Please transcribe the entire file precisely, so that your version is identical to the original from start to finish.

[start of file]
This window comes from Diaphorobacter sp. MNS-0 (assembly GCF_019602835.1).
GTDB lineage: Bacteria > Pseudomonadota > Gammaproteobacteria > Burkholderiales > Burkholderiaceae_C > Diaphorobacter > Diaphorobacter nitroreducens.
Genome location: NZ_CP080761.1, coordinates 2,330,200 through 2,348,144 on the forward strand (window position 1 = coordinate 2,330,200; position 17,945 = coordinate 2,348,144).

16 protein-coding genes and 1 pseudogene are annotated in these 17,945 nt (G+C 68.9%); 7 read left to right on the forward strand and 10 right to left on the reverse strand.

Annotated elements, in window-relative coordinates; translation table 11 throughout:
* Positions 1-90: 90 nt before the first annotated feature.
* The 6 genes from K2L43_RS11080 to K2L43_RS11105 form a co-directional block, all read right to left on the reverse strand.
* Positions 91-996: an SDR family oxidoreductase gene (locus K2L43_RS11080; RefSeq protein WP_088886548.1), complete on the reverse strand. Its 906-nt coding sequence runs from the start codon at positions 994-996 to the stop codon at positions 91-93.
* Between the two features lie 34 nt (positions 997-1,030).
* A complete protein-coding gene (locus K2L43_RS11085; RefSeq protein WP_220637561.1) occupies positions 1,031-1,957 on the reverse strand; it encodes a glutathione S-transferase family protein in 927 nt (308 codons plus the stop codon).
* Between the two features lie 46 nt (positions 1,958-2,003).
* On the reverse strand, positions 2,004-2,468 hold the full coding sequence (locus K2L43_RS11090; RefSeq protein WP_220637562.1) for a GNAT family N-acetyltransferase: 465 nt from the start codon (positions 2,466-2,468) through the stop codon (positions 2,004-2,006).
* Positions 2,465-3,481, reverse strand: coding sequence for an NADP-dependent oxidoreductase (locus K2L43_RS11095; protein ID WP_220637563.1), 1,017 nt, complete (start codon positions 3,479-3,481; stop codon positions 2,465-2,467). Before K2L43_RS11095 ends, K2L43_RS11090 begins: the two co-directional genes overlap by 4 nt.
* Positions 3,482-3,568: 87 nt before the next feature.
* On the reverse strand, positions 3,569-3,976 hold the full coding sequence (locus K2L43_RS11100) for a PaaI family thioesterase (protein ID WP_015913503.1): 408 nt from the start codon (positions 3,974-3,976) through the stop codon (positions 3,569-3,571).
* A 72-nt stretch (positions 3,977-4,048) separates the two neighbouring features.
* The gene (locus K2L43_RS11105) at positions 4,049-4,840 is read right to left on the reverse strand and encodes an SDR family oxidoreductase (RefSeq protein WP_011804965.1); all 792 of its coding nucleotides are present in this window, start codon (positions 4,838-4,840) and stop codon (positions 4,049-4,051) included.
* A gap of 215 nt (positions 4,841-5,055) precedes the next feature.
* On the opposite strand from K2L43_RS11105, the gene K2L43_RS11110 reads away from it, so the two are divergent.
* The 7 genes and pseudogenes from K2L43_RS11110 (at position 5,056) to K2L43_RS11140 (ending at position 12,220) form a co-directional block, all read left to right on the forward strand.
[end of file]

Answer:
This window comes from Diaphorobacter sp. MNS-0 (assembly GCF_019602835.1).
GTDB lineage: Bacteria > Pseudomonadota > Gammaproteobacteria > Burkholderiales > Burkholderiaceae_C > Diaphorobacter > Diaphorobacter nitroreducens.
Genome location: NZ_CP080761.1, coordinates 2,330,200 through 2,348,144 on the forward strand (window position 1 = coordinate 2,330,200; position 17,945 = coordinate 2,348,144).

16 protein-coding genes and 1 pseudogene are annotated in these 17,945 nt (G+C 68.9%); 7 read left to right on the forward strand and 10 right to left on the reverse strand.

Annotated elements, in window-relative coordinates; translation table 11 throughout:
* Positions 1-90: 90 nt before the first annotated feature.
* The 6 genes from K2L43_RS11080 to K2L43_RS11105 form a co-directional block, all read right to left on the reverse strand.
* Positions 91-996: an SDR family oxidoreductase gene (locus K2L43_RS11080; RefSeq protein WP_088886548.1), complete on the reverse strand. Its 906-nt coding sequence runs from the start codon at positions 994-996 to the stop codon at positions 91-93.
* Between the two features lie 34 nt (positions 997-1,030).
* A complete protein-coding gene (locus K2L43_RS11085; RefSeq protein WP_220637561.1) occupies positions 1,031-1,957 on the reverse strand; it encodes a glutathione S-transferase family protein in 927 nt (308 codons plus the stop codon).
* Between the two features lie 46 nt (positions 1,958-2,003).
* On the reverse strand, positions 2,004-2,468 hold the full coding sequence (locus K2L43_RS11090; RefSeq protein WP_220637562.1) for a GNAT family N-acetyltransferase: 465 nt from the start codon (positions 2,466-2,468) through the stop codon (positions 2,004-2,006).
* Positions 2,465-3,481, reverse strand: coding sequence for an NADP-dependent oxidoreductase (locus K2L43_RS11095; protein ID WP_220637563.1), 1,017 nt, complete (start codon positions 3,479-3,481; stop codon positions 2,465-2,467). Before K2L43_RS11095 ends, K2L43_RS11090 begins: the two co-directional genes overlap by 4 nt.
* Positions 3,482-3,568: 87 nt before the next feature.
* On the reverse strand, positions 3,569-3,976 hold the full coding sequence (locus K2L43_RS11100) for a PaaI family thioesterase (protein ID WP_015913503.1): 408 nt from the start codon (positions 3,974-3,976) through the stop codon (positions 3,569-3,571).
* A 72-nt stretch (positions 3,977-4,048) separates the two neighbouring features.
* The gene (locus K2L43_RS11105) at positions 4,049-4,840 is read right to left on the reverse strand and encodes an SDR family oxidoreductase (RefSeq protein WP_011804965.1); all 792 of its coding nucleotides are present in this window, start codon (positions 4,838-4,840) and stop codon (positions 4,049-4,051) included.
* A gap of 215 nt (positions 4,841-5,055) precedes the next feature.
* On the opposite strand from K2L43_RS11105, the gene K2L43_RS11110 reads away from it, so the two are divergent.
* The 7 genes and pseudogenes from K2L43_RS11110 (at position 5,056) to K2L43_RS11140 (ending at position 12,220) form a co-directional block, all read left to right on the forward strand.